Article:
Anatomy Of A Bronco Frame
Each generation of the Ford Bronco has its own frame design. For example, Ford based the Bronco frame on the F-series, and they based the Bronco II frame on the Ranger. Despite all the differences between Bronco frames, the anatomy is still basically the same.
The Anatomy Of A Bronco Frame
Here's what a Bronco frame looks like, with all the parts labeled:
Click image above for large view.
What is each part for? Read on to find out.
- Rear Frame Horns: Frame extensions that hold the rear bumper in place
- Front Frame Horns: Frame extensions that hold the front bumper in place
- Rear Shock Mounts: Mounts that hold the rear shocks in place
- Front Shock Mounts: Mounts that hold the front shocks in place
- Transmission Crossmember Mounting Holes: Mounting holes for the crossmember that supports the transmission
- Engine Perch: A fancy term for the where motor mounts are attached; supports the engine
- Coil Bucket: The upper ends of the front coil springs sit in the coil buckets.
- Track Bar Mount: One end of the track bar mounts at this location. The other end is attached to the front axle.
- Radius Arm Mount: A mount that retains the rear portion of the radius arm; allows the radius arm to rotate as needed
- Body Mounts: Mounts that attach the body to the frame
- Leaf Spring Mount: Mounts that support the front end of the leaf springs
- Bump Stop Mount: Bump stops are bolted to this mount; bump stops stop the axle's upward travel before the shocks bottom out
- Spring Shackle Mount: A mount for the leaf spring shackle, which allows the end of the spring to move rearward as the leaf is compressed.
Why You Need A Well-Built Bronco Frame
The frame carries a lot of weight from the following parts:
- Transfer case
- Fuel tank (and the fuel inside)
- The body
It also has to be strong enough to handle the twisting forces created by the axles. That's why the frame is arguably the most important part of your Bronco. If the frame has weakened due to rust or metal fatigue, you'll feel poor steering, and you'll hear a lot of creaks and groans from the body.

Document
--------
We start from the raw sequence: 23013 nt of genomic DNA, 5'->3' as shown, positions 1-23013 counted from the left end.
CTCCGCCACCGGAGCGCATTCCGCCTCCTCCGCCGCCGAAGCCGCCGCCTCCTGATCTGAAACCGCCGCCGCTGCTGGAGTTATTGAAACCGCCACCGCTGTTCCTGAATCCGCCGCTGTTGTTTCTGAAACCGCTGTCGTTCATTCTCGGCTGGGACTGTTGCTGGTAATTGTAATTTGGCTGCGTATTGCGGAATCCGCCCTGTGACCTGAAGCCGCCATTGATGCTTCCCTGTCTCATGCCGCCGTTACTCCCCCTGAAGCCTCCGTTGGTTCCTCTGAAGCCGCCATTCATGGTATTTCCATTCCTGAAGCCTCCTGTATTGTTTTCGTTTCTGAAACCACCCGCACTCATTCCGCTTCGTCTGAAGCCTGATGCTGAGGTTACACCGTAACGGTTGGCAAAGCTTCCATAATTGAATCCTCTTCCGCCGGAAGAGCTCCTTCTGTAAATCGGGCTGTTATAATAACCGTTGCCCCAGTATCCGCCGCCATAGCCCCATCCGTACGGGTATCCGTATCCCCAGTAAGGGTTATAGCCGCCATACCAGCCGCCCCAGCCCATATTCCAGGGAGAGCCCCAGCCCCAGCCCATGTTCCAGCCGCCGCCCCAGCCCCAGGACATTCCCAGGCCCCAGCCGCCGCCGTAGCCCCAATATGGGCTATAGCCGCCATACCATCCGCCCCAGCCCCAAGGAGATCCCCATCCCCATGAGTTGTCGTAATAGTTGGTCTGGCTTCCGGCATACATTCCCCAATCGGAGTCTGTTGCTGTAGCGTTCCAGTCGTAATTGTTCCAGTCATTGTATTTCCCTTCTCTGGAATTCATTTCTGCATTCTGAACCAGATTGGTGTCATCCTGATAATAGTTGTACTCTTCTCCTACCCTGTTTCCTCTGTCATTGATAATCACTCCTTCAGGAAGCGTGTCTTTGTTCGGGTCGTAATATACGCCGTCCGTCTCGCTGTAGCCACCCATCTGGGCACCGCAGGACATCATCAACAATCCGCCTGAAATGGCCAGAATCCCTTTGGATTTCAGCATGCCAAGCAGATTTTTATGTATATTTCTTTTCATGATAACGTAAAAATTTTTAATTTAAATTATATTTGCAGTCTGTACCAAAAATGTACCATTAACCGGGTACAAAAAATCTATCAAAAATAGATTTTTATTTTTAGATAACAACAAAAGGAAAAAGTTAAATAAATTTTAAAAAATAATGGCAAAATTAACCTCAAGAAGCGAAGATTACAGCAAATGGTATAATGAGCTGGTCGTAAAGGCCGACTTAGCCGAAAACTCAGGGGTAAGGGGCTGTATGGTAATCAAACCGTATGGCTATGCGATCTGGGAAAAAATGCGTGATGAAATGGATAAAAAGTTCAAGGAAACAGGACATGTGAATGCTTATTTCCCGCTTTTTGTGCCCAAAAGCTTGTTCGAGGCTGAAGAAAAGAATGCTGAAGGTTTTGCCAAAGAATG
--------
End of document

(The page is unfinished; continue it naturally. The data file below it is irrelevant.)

When you replace the frame, it's very important to get a frame that's built right. That means a sturdy frame with:
- The right materials: The frame needs to be sturdy enough. TDK uses steel that is thicker than OEM, so our frames are more rigid than the OEM frames.
- Exact dimensions: TDK frames are cut and bent with CNC equipment, and every hole and mount is in exactly the right spot.
- Perfect alignment: If the frame is even slightly warped, your Bronco will run into a lot of expensive problems, including:
- Bad alignment, which speeds up wear and tear on the tires
- Uneven suspension wear
- Poor-fitting parts
Used Frames: Not A Good Idea
Some Bronco owners pick up used frames at junkyards. It's a lot cheaper than having a brand new frame built, but it's actually a bad idea. Why?
For starters, you don't know where the frame has been. For example:
- Has the frame ever been involved in an accident? Is the frame true? It's really hard to tell by eye.
- How long has the frame been sitting in the junkyard? There is undoubtedly some rust on the frame that you can see, and some that you can't.
A used frame may look good on the outside, but it can have problems that are hard to notice. Installing a new frame is a big project (we talk about that here) with a lot of sweat equity involved. It's safer to use a brand new frame from a reputable brand.
Throttle Down Kustoms Is A Trusted Brand For Bronco Frames
You can always count on Throttle Down Kustoms (TDK) to build a strong and perfectly aligned frame for your Bronco. At TDK, we use modern technology to build frames that are sturdier and more precise than the frames Ford made back in the day. All our frames are true to the OE specs. Get your very own TDK Bronco frame today!
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